Accounting software usually houses a company's general ledger. QuickBooks is the most popular software with small business.

The General Ledger (commonly referred to as the G/L) is the central accounting documentation of a business which uses double-entry bookkeeping. The G/L usually includes accounts for current assets, fixed assets, liabilities, revenues, expenses, gains and losses.

The bank also creates a statement of the company's bank account when it handles the company's checks, deposits, service charges, and other items. When the company receives the a bank statement, the company should confirm that the amounts are in agreement with the amounts in the company's cash account in its accounting software and vice verse. The process of verifying the amounts in the G/L to the bank statement is known as reconciling, bank statement reconciliation, bank reconciliation, or doing a bank rec. The advantage of reconciling is knowing that the amount of cash reported in the company's books is consistent with the amount of cash shown in the bank's records.

Here are the two pointers.

1. The number field for check input should be blank for withdrawals, ATM transactions or debts done electronically. Bank statements usually list their withdrawals not done by check chronologically in one section.

Verifying one section of the bank statement at a time is helpful. Each section usually has a subtotal. In the QuickBooks reconciliation function, transactions display chronologically.

Depending on the QuickBooks version of software that is running, the columns can be sorted by date, check number or amount. This is helpful to isolate and verify totals to the bank statement. The arrangement that withdrawals appear in the QuickBooks bank reconciliation function is as follows.

• Withdrawals that are not in a check form and the number field blank are sorted by date

• Withdrawals with descriptions like "Debt" or "ATM" in the check number field are sorted alphabetically. This can make isolating totals to the debit section of the bank statement difficult.

• Checks with a number in the check number field.

2. Record payments for each customer separately. Record all deposits in the Undeposited Funds account, then the total amount of payments are transferred to the bank account. This treatment facilitates matching all the payments made on the same day to exactly what is on the bank statement for that day. Therefore the amount that appears in the deposit window of the QuickBooks reconciliation window will equal what appears on the bank statement.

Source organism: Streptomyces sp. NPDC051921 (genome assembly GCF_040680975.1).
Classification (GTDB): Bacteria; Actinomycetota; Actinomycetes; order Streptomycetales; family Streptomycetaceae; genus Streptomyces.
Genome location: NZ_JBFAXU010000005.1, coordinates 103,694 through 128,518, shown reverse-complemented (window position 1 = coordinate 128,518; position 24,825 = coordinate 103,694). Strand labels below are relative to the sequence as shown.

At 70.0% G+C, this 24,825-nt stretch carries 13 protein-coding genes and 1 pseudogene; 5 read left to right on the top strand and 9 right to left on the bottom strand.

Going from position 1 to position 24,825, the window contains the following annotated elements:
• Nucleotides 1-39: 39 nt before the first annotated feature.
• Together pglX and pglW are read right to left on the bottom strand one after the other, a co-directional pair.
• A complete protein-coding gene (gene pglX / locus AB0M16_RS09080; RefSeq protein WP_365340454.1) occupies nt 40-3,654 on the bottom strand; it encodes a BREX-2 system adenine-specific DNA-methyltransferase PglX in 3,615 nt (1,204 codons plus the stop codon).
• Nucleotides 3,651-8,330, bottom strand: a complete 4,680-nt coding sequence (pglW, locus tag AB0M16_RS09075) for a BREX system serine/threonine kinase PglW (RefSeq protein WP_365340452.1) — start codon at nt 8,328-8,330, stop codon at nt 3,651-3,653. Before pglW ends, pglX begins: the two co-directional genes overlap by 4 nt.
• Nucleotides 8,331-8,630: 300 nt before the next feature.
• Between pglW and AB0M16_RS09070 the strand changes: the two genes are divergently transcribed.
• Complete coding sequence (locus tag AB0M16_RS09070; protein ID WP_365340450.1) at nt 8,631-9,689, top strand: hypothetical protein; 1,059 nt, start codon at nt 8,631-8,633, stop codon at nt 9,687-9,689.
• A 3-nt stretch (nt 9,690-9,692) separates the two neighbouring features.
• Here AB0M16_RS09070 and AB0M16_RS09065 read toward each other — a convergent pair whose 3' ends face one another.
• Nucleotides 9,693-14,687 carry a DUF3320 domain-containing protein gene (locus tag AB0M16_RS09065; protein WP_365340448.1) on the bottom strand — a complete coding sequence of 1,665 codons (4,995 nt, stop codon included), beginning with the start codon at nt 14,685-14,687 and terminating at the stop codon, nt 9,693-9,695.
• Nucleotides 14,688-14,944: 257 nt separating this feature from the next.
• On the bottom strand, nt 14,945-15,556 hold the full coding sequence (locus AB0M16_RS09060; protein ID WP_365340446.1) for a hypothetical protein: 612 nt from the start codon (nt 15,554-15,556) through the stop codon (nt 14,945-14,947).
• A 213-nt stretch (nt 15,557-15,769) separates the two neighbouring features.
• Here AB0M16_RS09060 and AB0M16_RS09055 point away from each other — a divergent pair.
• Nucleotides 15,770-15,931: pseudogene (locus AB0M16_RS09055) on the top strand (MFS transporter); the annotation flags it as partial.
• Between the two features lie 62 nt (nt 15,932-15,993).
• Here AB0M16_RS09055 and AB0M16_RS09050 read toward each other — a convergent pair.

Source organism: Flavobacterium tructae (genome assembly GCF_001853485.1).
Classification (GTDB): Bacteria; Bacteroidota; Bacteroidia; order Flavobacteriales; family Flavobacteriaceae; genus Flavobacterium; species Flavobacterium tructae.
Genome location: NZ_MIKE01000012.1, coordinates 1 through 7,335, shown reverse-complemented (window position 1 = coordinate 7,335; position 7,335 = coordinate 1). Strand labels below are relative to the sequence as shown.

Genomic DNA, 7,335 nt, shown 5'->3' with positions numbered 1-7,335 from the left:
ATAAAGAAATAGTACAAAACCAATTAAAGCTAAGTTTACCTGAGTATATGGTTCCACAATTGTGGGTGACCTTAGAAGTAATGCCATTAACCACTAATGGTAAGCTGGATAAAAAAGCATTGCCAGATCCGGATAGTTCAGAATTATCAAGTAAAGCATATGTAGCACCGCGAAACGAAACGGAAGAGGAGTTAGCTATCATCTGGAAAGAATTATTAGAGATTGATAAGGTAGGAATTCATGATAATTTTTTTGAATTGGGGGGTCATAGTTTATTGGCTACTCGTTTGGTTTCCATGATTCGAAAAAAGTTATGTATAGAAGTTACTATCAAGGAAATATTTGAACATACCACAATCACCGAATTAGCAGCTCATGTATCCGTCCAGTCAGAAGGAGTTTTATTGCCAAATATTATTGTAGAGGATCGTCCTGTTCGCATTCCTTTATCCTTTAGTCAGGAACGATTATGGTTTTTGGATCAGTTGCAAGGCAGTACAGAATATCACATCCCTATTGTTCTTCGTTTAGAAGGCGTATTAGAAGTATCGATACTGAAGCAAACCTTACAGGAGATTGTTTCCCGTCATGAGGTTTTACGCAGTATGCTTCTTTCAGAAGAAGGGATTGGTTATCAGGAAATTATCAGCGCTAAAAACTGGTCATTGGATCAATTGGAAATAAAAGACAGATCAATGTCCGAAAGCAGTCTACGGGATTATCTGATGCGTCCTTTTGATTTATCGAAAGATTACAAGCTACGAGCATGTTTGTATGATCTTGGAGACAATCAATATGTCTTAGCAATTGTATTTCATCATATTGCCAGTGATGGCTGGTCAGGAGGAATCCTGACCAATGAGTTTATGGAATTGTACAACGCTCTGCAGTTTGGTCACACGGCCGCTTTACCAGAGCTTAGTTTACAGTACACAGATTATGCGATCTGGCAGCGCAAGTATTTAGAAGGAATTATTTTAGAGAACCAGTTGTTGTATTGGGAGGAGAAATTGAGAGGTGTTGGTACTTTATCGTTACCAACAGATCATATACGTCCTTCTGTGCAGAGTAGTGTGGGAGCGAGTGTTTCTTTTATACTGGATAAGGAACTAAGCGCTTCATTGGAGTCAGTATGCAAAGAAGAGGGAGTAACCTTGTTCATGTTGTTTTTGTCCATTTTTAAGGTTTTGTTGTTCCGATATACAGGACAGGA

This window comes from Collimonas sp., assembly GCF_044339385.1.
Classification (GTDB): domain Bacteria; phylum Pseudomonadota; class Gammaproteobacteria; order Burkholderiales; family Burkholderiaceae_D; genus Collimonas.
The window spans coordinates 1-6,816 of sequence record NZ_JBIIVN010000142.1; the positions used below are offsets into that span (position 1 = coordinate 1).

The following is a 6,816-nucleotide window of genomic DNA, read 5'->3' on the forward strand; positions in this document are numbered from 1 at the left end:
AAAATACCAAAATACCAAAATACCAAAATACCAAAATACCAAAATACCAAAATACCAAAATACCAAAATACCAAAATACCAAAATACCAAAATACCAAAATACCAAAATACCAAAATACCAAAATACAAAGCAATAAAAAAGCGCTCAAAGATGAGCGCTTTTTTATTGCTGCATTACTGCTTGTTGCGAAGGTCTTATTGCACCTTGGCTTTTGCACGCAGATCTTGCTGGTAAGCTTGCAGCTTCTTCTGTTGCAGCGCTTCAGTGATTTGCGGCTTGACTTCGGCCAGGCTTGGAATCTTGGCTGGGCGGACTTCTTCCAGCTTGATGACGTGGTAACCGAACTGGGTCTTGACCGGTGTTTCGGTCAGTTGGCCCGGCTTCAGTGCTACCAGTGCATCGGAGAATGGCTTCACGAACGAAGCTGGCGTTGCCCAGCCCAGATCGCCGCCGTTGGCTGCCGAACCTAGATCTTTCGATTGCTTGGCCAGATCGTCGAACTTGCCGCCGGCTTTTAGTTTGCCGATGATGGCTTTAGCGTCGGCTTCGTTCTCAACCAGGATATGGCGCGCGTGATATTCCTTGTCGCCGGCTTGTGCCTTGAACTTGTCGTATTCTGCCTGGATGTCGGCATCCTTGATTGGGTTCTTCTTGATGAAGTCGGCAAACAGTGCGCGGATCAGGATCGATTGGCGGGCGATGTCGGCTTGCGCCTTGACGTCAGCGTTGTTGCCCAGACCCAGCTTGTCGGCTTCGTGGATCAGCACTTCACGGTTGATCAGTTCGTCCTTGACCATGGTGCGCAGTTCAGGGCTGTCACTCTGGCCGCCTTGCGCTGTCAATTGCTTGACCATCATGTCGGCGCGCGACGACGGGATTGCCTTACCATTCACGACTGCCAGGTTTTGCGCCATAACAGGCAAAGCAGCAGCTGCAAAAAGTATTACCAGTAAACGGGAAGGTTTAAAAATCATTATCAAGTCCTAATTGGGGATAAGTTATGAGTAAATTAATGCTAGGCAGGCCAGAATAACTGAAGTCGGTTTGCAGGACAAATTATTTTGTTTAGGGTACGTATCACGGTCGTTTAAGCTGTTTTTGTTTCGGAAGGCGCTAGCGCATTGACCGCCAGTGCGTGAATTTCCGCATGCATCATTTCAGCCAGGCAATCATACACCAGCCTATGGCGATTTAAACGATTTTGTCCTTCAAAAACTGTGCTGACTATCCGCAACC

Some clients engage in an infuriating game of mathematics by adding up multiple deposit amounts in QuickBooks to get an amount identical to that on the bank statement.

Ten Basic Rules

Here are ten basic rules to follow. These basics will help when the work
is frustrating.

1. Locate discrepancies
2. Confirm your beginning balance
3. Don't forget interest and fees
4. Double-check your ending balance
5. Look for transpositions
6. Pick a side, any side
7. Enter missing transactions
8. Check undeposited funds
9. Hide unnecessary transactions
10. Clear voided transactions

Thanks for reading this article. Please contact us to be your QuickBooks Consultant. We look forward to serving you

Author's Bio: 

In 1998 Peter Rudolph, CPA created a Certified Public Accounting Firm. The goal was to provide superb income tax and accounting services to businesses and individuals while building a full-service firm. We took the risk and succeeded.

Every year since then, Safe Harbor Accounting has grown and evolved in anticipation of our clients' changing needs. We offer income tax preparation, financial and management consulting services to a growing list of business and individual clients.

Mr. Rudolph earned a BBA in Accounting from Florida Atlantic University in Boca Raton, Florida. After working in the accounting and tax fields for 6 years, he went back to school to pursue a CPA career. Peter received his accounting license in 1998.